A California man arrested for threatening to kill Justice Brett Kavanaugh is facing a federal charge of attempted murder, according to the Department of Justice. 

Nicholas John Roske, 26, of California, appeared before Judge Timothy J. Sullivan at the U.S. District Court in Greenbelt, Maryland Wednesday afternoon to face the charge. 

Brett Kavanaugh wears blue tie

FILE: Supreme Court Justice Brett Kavanaugh stands before a ceremonial swearing-in in the East Room of the White House in Washington.  (AP Photo/Susan Walsh, File)

Dressed in a green long sleeve shirt and dark pants, Roske told Judge Sullivan he understood why he was in court and that he has not had any alcohol or drugs in the past 24 hours. 

Asked if he understood what was going on, Roske replied: "I think I have a reasonable understanding. I don't think I'm thinking clearly." 

Roske admitted to having taken medication within the past 24 hours. After conferring with his attorney, public defender Andrew Szekely, Roske told Judge Sullivan he understood what was going on. 

Roske was identified in a criminal complaint charging him with the attempted murder of a Supreme Court justice, was dressed in black when he arrived by taxi just after 1 a.m. outside Kavanaugh's home in a Washington suburb.

Roske had a Glock 17 pistol, ammunition, a knife, zip ties, pepper spray, duct tape and other items that he told police he would use to break into Kavanaugh's house and kill him, according to a criminal complaint and affidavit filed in federal court in Maryland. Roske said he purchased the gun to kill Kavanaugh and that he also would kill himself, the affidavit said.


Roske, 26, told police he was upset by a leaked draft opinion suggesting the Supreme Court is about to overrule Roe v. Wade, the landmark abortion case. He also said he was upset over the school massacre in Uvalde, Texas, and believed Kavanaugh would vote to loosen gun control laws, the affidavit said.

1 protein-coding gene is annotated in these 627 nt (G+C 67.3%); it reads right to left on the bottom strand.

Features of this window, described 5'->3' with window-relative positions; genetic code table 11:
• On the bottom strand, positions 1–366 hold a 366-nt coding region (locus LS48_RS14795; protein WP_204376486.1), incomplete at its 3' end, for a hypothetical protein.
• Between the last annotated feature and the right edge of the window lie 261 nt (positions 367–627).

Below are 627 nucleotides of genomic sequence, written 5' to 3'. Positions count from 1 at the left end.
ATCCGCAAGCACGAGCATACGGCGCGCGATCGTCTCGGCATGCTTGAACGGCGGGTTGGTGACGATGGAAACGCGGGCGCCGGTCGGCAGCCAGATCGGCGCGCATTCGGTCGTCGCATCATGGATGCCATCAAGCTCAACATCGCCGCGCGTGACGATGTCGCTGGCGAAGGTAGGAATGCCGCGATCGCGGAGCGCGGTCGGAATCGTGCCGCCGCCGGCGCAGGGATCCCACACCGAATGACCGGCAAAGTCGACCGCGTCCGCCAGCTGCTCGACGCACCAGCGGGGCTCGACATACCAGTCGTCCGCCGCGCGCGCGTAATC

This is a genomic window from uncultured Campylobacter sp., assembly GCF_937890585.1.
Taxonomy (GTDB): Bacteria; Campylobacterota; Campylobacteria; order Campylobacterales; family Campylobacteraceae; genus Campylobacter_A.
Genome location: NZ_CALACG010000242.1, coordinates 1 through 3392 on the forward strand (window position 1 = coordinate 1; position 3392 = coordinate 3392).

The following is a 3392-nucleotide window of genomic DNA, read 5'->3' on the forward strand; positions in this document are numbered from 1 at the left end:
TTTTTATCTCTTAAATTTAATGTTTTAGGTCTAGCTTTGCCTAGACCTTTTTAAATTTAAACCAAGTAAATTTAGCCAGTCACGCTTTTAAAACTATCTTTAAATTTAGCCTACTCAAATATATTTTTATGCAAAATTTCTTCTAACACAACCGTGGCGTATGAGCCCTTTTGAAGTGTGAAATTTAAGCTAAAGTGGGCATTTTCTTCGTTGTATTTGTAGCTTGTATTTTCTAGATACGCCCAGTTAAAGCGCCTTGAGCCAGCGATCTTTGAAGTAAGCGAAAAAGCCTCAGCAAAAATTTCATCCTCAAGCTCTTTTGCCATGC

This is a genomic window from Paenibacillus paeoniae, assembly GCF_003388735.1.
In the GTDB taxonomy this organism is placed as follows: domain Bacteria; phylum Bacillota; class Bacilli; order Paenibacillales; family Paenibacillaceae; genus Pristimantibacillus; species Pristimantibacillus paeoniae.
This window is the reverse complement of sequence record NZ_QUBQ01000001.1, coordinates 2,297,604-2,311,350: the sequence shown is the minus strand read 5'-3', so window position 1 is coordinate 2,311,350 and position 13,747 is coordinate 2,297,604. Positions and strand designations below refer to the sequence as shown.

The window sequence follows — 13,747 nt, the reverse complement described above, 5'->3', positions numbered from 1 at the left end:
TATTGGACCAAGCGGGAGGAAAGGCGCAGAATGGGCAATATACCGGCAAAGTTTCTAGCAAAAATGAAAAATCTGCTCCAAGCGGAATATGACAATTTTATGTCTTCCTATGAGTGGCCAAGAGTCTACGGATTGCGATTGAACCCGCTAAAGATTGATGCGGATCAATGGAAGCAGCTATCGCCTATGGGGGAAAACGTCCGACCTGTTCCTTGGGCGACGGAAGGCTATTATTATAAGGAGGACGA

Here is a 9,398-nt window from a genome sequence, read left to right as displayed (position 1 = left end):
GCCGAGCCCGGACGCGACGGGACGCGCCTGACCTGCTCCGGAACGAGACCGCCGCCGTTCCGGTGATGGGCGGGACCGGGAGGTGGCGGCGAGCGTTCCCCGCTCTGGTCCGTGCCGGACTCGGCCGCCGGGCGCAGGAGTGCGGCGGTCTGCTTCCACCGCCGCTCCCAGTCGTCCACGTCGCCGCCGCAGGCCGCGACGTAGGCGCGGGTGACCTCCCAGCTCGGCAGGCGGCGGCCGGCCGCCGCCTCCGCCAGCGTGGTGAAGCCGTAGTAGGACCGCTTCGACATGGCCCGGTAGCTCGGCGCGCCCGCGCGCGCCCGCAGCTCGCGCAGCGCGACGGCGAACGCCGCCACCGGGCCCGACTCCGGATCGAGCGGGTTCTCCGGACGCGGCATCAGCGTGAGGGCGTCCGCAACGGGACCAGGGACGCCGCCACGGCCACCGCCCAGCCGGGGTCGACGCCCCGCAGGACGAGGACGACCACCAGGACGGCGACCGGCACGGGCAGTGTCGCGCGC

Protest Kavanaugh Home

Demonstrators in support of reproductive rights protest outside of Supreme Court Justice Brett Kavanaugh's home in Chevy Chase, Maryland, near Washington, U.S., May 7, 2022.  (REUTERS/Evelyn Hockstein)

When he got out of the taxi, Roske was spotted by two U.S. Marshals who are part of round-the-clock security provided to the justices following the leak of the draft opinion last month. But Roske was only apprehended after he called 911 in Montgomery County, Maryland, and said he was having suicidal thoughts and planned to kill Kavanaugh, having found the justice's address online. Roske was still on the phone when Montgomery County police arrived on the scene, according to the affidavit.

"This kind of behavior is obviously behavior we will not tolerate," Attorney General Merrick Garland told reporters Wednesday. "Threats of violence and actual violence against the justices of course strike at the heart of our democracy and we will do everything we can to prevent them and to hold people who do them accountable."

If convicted, Roske faces up to 20 years in federal prison, a fine of up to $250,000 and three years of supervised release. Roske affirmed  that he is consenting to detention at this time. A preliminary hearing has been set for June 22 at 4 p.m., but that could change if Roske is indicted in the meantime. 

Abortion protests at Justice Kavanaugh Maryland home

FILE: Police officers look on as abortion-rights advocates hold a demonstration outside the home of U.S. Supreme Court Justice Brett Kavanaugh on May 18, 2022 in Chevy Chase, Maryland.  (Photo by Bonnie Cash/Getty Images)

A Department of Homeland Security report said the draft opinion, leaked in early May, has unleashed a wave of threats against officials and others and increased the likelihood of extremist violence.

The pro-choice activist group, "Ruth Sent Us," tweeted earlier Wednesday it would be protesting in front of Kavanaugh's house. The group said it was "committed to non-violence" and sought to distance itself from "fundamentalists." 


There have been protests at the homes of Kavanaugh and other justices, as well as demonstrations at the court, where a security fence rings the building and nearby streets have been closed.

Fox News’ Danielle Wallace, Jake Gibson, and The Associated Press contributed to this report.

This is a developing story. Check back for updates.